Book Image

Learn Programming in Python with Cody Jackson

By : Cody Jackson
Book Image

Learn Programming in Python with Cody Jackson

By: Cody Jackson

Overview of this book

Python is a cross-platform language used by organizations such as Google and NASA. It lets you work quickly and efficiently, allowing you to concentrate on your work rather than the language. Based on his personal experiences when learning to program, Learn Programming in Python with Cody Jackson provides a hands-on introduction to computer programming utilizing one of the most readable programming languages–Python. It aims to educate readers regarding software development as well as help experienced developers become familiar with the Python language, utilizing real-world lessons to help readers understand programming concepts quickly and easily. The book starts with the basics of programming, and describes Python syntax while developing the skills to make complete programs. In the first part of the book, readers will be going through all the concepts with short and easy-to-understand code samples that will prepare them for the comprehensive application built in parts 2 and 3. The second part of the book will explore topics such as application requirements, building the application, testing, and documentation. It is here that you will get a solid understanding of building an end-to-end application in Python. The next part will show you how to complete your applications by converting text-based simulation into an interactive, graphical user interface, using a desktop GUI framework. After reading the book, you will be confident in developing a complete application in Python, from program design to documentation to deployment.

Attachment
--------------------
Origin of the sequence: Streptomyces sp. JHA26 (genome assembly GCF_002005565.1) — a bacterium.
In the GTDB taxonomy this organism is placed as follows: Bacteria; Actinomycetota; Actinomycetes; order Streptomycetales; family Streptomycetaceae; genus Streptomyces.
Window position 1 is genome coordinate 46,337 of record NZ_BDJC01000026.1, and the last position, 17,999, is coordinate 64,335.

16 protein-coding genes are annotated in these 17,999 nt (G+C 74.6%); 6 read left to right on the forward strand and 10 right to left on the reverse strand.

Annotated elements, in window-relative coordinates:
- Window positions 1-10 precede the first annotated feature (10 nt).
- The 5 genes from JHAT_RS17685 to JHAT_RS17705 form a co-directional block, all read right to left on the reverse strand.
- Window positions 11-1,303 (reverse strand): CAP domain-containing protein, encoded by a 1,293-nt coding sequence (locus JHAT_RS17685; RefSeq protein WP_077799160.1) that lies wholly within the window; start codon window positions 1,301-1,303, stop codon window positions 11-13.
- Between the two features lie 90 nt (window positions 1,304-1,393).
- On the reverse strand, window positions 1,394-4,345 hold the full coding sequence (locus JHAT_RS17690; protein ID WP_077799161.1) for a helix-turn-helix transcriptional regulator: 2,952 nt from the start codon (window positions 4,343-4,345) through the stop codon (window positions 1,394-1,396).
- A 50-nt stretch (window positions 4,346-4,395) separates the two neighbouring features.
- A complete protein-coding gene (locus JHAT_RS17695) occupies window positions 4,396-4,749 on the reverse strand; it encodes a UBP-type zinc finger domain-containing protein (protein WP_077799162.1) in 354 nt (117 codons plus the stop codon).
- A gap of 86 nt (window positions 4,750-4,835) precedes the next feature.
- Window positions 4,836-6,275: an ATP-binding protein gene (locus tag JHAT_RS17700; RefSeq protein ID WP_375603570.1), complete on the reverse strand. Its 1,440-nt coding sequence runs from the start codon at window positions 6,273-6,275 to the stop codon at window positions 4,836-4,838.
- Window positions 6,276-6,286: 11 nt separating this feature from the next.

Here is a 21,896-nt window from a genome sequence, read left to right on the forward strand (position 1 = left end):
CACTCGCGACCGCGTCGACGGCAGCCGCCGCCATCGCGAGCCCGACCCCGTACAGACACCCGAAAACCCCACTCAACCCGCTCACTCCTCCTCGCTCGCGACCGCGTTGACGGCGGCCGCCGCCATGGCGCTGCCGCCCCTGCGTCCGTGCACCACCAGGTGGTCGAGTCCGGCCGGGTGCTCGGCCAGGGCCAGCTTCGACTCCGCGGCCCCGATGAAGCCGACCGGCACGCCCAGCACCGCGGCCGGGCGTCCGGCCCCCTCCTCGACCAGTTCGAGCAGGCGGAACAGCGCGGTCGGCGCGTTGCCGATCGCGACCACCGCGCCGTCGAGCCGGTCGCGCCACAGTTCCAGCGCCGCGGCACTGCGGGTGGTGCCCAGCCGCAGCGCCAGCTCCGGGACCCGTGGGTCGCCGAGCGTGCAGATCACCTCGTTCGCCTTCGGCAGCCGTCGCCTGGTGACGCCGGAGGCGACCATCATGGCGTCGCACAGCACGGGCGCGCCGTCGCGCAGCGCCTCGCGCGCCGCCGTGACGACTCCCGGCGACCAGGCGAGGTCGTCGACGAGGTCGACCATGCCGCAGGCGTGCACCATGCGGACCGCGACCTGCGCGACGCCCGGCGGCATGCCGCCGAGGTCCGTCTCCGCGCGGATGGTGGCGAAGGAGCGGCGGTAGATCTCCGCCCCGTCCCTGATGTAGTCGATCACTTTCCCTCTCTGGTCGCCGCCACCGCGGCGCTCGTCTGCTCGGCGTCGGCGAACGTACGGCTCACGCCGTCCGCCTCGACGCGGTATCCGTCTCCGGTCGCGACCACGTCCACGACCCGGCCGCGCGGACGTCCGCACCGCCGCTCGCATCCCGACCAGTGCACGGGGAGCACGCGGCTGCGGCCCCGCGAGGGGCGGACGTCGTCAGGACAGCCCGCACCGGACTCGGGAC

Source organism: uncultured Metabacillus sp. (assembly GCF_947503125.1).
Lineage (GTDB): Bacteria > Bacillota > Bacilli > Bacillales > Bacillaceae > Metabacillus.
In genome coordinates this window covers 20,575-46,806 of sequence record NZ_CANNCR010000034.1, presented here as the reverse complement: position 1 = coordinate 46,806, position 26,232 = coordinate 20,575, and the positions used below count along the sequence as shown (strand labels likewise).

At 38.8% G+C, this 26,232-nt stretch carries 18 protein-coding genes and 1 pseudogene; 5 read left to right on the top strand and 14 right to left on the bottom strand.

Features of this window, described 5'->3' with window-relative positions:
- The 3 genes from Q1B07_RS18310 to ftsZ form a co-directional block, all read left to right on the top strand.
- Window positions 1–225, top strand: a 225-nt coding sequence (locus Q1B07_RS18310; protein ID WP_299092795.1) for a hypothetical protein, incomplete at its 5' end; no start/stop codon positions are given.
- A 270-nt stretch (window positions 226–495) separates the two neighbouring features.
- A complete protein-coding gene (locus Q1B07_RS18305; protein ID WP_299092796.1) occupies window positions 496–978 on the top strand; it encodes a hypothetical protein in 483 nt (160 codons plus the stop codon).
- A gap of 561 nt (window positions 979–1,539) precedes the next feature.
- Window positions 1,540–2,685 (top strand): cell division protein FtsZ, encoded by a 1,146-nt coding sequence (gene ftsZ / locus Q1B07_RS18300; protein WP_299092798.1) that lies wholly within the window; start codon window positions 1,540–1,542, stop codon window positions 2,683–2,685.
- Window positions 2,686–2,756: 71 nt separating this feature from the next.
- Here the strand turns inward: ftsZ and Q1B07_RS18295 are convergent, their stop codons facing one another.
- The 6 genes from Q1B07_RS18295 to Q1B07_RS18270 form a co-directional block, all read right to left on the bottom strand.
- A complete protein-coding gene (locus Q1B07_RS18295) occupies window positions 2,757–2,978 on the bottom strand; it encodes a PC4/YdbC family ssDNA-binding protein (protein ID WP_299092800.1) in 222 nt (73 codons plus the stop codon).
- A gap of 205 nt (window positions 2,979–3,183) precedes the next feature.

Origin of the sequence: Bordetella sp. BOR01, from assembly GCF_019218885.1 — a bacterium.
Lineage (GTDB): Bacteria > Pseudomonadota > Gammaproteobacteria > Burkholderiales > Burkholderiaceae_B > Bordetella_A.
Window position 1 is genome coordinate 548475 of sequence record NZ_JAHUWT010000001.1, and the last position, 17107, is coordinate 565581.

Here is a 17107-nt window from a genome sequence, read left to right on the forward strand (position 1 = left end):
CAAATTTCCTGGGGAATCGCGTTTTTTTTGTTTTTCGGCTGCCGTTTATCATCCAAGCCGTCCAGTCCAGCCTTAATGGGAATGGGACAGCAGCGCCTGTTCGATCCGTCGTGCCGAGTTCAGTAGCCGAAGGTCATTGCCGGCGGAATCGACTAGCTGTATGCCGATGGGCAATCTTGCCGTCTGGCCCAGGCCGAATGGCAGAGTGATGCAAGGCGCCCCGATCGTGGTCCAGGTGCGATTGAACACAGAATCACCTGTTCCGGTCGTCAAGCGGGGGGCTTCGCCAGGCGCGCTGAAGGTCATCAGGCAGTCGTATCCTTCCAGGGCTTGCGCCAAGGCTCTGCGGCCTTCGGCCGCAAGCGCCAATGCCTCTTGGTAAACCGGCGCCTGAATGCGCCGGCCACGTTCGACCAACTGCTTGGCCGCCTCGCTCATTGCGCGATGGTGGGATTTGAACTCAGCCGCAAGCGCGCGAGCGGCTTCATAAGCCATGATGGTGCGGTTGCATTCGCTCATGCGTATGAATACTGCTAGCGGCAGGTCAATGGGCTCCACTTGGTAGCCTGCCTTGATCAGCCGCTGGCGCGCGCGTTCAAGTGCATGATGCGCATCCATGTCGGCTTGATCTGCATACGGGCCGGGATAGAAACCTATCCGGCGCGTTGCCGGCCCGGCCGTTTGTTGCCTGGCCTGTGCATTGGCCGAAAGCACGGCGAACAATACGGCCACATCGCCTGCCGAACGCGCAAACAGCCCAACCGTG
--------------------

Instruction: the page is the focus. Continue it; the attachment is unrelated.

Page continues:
Table of Contents (14 chapters)

Directory structure

One thing that hasn't been mentioned yet is the directory structure for this project. So far, the assumption has been that you are placing all of these items within the same directory, or have an intelligent way to separate files, as in the case of tests.

The following screenshot shows the current directory structure as created on my computer:

Project directory tree

This output was provided by the Linux tree command, and it shows all important directories and files from the project's root directory. You'll note that there are a lot of files scattered throughout. Each directory that has an file is treated as if it contains Python packages, regardless of whether it actually does. This prevents directories with common names, such as OS-specific directories, from hiding valid modules that happen to have the same name.